Trump adviser Jared Kushner gets permanent security clearance

Trump adviser Jared Kushner gets permanent security clearance

Jared Kushner, White House senior adviser and son-in-law to President Donald Trump, met not once but twice with the special counsel's office investigating Russia's meddling in the 2016 election, Kushner's lawyer stated Wednesday.

He said the Kushner's application was "properly" submitted, reviewed by numerous career officials and underwent the normal process. Chief of staff John Kelly shook up the clearance process at the time following the resignation of former White House aide Rob Porter, who maintained the check after he was accused of physically assaulting several past spouses.

He said his client was "looking forward to continuing to do the work the president has asked him to do".

Kushner was among several White House officials who spent the first year of the administration working on provisional clearances, meaning he was allowed to view classified information while his Federal Bureau of Investigation background check was pending, the daily said.

The granting of the security clearance suggests that investigators' scrutiny of Kushner has decreased significantly.

Kushner's clearance has been contested over the last few months after he was stripped of his credentials in February.

The news came hours after US Secretary of State Mike Pompeo declined to comment at a congressional hearing on Kushner's ability to operate as a Mideast peace envoy without access to high-level, classified information.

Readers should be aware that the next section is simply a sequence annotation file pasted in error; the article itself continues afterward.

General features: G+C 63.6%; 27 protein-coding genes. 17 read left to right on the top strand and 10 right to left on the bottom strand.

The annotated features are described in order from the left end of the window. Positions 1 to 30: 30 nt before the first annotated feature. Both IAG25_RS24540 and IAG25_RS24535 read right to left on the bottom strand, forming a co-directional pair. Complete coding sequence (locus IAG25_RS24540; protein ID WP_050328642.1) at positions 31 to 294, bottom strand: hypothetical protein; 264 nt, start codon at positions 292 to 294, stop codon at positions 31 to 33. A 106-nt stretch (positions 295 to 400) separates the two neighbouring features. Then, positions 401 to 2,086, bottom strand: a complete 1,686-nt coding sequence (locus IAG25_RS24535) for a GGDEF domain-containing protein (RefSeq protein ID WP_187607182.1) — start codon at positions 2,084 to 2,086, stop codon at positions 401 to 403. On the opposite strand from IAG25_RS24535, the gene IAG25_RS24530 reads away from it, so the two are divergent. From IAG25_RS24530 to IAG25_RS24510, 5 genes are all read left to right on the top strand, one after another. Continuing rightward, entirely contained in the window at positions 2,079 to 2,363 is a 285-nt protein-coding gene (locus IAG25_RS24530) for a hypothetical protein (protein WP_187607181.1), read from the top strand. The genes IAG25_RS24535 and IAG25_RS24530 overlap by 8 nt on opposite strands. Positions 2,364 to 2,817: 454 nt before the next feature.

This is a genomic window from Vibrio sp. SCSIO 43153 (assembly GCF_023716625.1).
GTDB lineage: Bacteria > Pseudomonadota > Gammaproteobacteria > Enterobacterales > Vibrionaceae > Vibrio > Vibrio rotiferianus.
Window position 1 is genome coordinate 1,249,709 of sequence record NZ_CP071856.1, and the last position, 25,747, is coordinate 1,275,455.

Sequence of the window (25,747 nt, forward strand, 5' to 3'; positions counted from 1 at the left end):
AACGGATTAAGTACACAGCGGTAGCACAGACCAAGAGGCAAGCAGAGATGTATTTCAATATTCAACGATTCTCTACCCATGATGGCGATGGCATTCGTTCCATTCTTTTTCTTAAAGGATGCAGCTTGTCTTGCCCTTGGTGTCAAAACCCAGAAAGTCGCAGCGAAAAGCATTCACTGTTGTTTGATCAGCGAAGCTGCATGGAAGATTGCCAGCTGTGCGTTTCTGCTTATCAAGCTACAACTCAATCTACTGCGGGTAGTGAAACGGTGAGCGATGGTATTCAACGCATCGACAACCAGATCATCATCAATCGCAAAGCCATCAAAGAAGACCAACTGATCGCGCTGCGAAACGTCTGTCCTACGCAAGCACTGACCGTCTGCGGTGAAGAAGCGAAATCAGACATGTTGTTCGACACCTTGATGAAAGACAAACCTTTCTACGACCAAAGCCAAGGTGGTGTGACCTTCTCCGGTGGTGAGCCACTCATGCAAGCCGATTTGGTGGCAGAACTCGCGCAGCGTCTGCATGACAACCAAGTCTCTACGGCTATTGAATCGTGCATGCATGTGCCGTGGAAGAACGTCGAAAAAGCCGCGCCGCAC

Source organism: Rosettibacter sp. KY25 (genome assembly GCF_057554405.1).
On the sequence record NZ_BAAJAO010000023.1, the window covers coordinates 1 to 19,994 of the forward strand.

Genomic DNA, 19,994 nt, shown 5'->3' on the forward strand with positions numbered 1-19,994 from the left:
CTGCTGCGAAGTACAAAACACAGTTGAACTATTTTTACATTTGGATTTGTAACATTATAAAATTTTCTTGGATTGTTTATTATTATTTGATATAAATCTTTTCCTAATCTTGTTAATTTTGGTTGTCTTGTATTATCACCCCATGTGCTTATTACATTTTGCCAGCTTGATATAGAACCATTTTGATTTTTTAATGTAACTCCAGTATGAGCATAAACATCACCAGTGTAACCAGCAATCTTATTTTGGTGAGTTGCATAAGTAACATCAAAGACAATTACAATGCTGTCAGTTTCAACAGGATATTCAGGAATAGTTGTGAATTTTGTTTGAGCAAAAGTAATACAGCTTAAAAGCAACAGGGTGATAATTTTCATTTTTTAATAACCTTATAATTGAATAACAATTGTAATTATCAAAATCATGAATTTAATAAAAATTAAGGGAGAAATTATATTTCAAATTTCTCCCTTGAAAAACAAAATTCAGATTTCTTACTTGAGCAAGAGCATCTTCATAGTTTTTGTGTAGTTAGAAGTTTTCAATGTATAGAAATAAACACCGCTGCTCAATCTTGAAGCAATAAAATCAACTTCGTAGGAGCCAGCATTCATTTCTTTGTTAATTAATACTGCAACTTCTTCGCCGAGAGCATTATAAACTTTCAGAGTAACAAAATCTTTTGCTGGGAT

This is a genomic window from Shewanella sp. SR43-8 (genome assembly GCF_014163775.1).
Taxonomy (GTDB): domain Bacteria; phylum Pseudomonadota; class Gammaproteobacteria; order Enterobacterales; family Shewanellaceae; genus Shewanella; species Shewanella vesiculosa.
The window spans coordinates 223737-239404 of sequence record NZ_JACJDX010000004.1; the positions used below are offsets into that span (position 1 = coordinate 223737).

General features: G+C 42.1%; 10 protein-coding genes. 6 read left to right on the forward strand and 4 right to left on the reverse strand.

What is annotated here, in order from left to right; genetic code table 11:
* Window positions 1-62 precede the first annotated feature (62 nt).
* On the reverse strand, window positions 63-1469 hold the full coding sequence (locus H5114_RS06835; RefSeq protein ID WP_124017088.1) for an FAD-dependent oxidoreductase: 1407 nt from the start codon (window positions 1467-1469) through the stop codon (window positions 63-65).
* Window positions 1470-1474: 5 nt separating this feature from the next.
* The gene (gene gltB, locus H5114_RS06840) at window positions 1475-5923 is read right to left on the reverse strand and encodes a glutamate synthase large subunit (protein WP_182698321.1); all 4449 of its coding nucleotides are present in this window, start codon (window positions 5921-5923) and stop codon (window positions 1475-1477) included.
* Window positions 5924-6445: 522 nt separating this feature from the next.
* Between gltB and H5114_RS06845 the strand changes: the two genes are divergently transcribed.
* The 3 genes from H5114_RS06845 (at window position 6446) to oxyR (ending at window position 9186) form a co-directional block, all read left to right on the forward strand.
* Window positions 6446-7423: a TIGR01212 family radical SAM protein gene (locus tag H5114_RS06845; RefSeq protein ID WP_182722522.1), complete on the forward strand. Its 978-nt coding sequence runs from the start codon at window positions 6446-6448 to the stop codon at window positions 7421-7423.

Susan Walsh  AP
Susan Walsh AP

Kushner has had two interview sessions with the special counsel's team.

Lowell, in a statement, said Kushner has cooperated fully with the investigation, including sitting for two interviews with the special counsel's office.

"In each occasion, he answered all questions asked and did whatever he could to expedite the conclusion of the investigations", Lowell told the Times.

According to a source familiar with the situation, Kushner's permanent clearance is the "top" level White House level clearance. Kushner, President Donald Trump's son-in-law, has been granted permanent security clearance.

Some had expected Kushner might not receive a permanent clearance for the duration of Mueller's investigation.

Kushner's initial SF-86 form did not mention any foreign contacts, though he quickly supplemented it to indicate that he would provide that information. Kushner updated the SF-86 forms once more in June to include that meeting.

But experts also pointed to more innocuous explanations, including that Kushner's extensive travel and overseas contacts, as well as his business interests, are more complex than many incoming government officials' and might have taken more time for the Federal Bureau of Investigation to explore.

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